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Catalytic materials for biomass valorisation - from single sites to nanoparticles

   Department of Chemical Engineering & Analytical Science

   Applications accepted all year round  Self-Funded PhD Students Only

About the Project

A catalyst is a substance that increases the rate of a chemical reaction without being consumed, offering greater energy efficiency relative to non-catalytic pathways. As a result, the chemical industry is highly reliant on catalysis, with catalytic processes underpinning 90% of all global chemical production, with the UK a key contributor to the development of catalytic materials and processes. In heterogeneous catalysis, the catalyst presents as a different phase to the reaction, most commonly a solid catalyst used in either a gas or liquid phase reaction, and often consist of supported platinum group metal particles with dimension in the nanometre regime (1 nm = 1 millionth of a millimetre). However, even at sizes as small as 2 nm (~ 150 atoms) up to 40% of the atoms are within the bulk of the particle and not accessible for catalysis, which occurs only at the nanoparticle surface. To address this and maximise accessibility single-atom sites catalysis, which represent the ultimate in miniaturisation and result in 100 % accessibility, has gained significant interest over the last 5 years, especially in gas-phase reactions.

Biomass valorisation proves a suitable pathway to both chemicals and fuels through a biorefinery concept, equivalent to petrochemical refining but utilising cellulose, hemicellulose and lignin as feedstocks. Catalytic processing of such feedstocks requires a different strategy to petrochemical ones, often necessitating low temperature aqueous liquid phase processes for optimal selectivity towards desirable products. The development of highly efficient catalytic materials for such processes is highly desirable, with single-atom catalytic materials a potential solution. This project aims to develop single-atom sites for the oxidation of biomass derivates, to develop a more efficient and sustainable process for polymeric monomer production through the synthesis of carbonyl and carboxylic acid species. Furthermore, recent observations have shown that in some case two atoms are better than one, and has provided the first steppingstones to link single sites and nanoparticles. At the same time, it also raise the question over the optimal configuration. To further investigate this diatom and triatome site will also be explored.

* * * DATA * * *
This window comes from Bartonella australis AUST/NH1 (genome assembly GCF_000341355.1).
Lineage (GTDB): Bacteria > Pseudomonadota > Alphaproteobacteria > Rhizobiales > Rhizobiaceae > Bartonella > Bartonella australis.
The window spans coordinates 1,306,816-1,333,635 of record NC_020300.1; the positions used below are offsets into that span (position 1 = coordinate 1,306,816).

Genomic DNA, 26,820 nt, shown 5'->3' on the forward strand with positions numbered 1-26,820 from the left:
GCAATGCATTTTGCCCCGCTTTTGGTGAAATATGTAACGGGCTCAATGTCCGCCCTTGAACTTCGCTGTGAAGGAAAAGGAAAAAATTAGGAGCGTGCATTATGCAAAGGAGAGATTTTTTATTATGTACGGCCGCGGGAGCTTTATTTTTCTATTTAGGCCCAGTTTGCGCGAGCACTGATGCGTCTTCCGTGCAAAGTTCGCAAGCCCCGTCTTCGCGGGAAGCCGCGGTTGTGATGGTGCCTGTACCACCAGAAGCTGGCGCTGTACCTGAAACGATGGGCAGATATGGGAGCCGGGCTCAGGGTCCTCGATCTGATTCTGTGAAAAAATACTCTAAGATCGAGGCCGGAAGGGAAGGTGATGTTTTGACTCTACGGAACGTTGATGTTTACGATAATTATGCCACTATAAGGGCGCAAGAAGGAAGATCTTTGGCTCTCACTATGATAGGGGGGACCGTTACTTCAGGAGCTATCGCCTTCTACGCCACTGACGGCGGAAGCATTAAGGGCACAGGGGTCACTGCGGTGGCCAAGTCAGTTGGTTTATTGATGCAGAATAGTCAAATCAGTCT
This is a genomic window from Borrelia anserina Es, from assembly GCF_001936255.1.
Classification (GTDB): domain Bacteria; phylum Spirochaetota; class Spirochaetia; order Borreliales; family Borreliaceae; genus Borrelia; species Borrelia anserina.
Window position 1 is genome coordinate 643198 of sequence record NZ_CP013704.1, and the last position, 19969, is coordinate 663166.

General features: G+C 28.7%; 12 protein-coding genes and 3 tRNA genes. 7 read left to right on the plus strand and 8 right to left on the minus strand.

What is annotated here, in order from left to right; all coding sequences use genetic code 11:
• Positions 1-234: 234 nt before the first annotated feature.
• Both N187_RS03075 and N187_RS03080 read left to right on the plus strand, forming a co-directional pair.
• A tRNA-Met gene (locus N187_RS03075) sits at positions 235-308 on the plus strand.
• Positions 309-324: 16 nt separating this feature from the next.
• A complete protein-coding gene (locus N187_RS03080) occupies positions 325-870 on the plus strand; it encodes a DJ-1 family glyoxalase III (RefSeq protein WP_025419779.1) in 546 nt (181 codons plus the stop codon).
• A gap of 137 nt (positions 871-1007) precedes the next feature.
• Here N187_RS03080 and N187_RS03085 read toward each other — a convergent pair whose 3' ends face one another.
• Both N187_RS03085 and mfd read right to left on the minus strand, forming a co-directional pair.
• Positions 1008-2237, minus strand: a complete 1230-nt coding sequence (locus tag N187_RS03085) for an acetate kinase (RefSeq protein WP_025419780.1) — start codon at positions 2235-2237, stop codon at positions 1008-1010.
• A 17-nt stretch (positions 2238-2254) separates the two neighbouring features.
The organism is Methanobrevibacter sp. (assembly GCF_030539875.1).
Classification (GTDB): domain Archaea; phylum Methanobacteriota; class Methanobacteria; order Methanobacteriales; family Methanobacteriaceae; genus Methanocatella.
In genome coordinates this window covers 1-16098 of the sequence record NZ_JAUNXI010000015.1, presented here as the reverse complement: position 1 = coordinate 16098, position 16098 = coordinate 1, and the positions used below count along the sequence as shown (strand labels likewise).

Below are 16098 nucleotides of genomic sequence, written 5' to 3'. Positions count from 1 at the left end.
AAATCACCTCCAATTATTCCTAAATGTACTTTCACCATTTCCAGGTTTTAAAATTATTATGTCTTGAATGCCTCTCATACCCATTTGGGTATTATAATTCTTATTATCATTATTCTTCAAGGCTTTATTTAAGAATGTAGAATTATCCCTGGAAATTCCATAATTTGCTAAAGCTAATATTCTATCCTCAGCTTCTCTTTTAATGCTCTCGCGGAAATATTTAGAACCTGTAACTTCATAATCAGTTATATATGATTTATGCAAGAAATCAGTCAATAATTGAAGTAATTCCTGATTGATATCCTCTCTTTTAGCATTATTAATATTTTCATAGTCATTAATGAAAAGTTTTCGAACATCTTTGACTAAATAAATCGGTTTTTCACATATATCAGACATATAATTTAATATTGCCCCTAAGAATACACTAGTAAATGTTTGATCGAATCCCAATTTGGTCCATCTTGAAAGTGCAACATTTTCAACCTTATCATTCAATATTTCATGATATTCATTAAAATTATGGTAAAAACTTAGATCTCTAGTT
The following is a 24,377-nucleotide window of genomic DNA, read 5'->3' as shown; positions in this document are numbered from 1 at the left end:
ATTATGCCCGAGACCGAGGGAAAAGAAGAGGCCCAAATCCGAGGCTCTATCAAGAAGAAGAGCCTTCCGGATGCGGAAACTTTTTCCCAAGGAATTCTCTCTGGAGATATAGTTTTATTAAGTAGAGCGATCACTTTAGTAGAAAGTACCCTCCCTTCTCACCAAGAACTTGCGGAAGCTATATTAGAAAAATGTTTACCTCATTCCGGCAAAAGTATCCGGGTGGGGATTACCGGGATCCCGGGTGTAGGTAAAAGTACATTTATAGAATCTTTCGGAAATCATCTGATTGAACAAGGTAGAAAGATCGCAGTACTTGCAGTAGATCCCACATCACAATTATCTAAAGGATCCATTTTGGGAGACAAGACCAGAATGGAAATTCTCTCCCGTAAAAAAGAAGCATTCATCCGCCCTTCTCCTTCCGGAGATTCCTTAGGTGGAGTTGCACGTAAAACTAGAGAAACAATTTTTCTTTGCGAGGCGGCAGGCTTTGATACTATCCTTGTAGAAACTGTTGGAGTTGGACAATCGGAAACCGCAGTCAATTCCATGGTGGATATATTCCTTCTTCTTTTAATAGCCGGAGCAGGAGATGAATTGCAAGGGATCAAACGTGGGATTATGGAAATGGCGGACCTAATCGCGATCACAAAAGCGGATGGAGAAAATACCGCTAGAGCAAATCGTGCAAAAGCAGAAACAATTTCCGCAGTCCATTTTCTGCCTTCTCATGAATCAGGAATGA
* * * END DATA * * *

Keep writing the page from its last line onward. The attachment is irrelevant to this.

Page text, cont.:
The student will be based within the University of Manchester at Harwell Research Institute within the group of Dr Chris Parlett, located at Diamond Light Source and embedded within the UK Catalysis Hub. Both national facilities are located at the Harwell Research Complex in Oxfordshire, which is the UK’s leading science innovation and technology campus, situated 20 minutes from Oxford and one hour from London, and will provide access to world-leading facilities. The unique research environment, along with in-depth training, will enable you to develop expertise spanning heterogeneous catalysis, nanomaterials, and operando/in-situ spectroscopy.

Please contact the Admissions team at with any queries you may have regarding the application process.

Equality, diversity and inclusion is fundamental to the success of The University of Manchester, and is at the heart of all of our activities. We know that diversity strengthens our research community, leading to enhanced research creativity, productivity and quality, and societal and economic impact. We actively encourage applicants from diverse career paths and backgrounds and from all sections of the community, regardless of age, disability, ethnicity, gender, gender expression, sexual orientation and transgender status.

We also support applications from those returning from a career break or other roles. We consider offering flexible study arrangements (including part-time: 50%, 60% or 80%, depending on the project/funder).

All appointments are made on merit.

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